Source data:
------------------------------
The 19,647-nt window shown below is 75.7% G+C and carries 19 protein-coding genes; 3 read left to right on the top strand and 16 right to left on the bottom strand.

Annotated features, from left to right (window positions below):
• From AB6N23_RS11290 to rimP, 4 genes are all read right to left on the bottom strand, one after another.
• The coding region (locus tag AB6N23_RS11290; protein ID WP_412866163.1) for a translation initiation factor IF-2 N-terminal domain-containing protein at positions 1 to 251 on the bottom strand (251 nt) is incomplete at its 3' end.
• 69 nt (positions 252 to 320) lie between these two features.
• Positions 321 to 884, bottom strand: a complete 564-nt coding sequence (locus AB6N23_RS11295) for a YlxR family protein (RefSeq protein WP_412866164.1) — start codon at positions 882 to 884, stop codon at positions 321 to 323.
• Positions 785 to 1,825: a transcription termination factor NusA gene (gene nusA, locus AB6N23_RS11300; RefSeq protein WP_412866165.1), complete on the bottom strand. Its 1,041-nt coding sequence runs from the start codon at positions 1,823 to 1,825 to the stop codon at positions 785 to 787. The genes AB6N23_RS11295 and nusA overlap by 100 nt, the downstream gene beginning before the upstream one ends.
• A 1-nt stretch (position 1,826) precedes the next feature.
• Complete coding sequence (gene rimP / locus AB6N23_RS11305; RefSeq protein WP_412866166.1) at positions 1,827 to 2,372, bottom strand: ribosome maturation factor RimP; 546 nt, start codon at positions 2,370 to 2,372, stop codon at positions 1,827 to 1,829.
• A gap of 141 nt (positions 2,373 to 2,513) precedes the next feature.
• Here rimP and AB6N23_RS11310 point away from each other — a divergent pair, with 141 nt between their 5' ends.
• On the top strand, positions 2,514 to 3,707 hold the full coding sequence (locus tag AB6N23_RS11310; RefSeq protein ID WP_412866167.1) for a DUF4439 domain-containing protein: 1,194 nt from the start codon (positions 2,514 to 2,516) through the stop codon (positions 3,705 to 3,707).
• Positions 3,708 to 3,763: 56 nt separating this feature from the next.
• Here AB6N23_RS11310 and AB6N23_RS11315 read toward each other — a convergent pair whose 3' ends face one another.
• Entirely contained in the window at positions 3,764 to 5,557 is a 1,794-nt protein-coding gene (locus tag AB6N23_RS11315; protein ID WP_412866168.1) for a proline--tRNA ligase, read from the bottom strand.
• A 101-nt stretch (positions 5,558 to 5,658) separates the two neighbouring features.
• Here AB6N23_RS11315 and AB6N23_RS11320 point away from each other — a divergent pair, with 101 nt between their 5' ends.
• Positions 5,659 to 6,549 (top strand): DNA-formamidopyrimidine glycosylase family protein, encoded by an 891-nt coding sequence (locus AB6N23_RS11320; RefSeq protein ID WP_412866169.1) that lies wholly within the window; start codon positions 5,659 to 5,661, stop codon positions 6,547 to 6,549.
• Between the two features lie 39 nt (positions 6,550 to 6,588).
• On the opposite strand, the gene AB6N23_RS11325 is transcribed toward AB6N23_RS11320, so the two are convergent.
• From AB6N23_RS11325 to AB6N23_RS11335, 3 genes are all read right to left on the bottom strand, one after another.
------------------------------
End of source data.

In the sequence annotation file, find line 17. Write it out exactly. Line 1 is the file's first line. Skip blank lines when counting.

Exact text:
• Here AB6N23_RS11315 and AB6N23_RS11320 point away from each other — a divergent pair, with 101 nt between their 5' ends.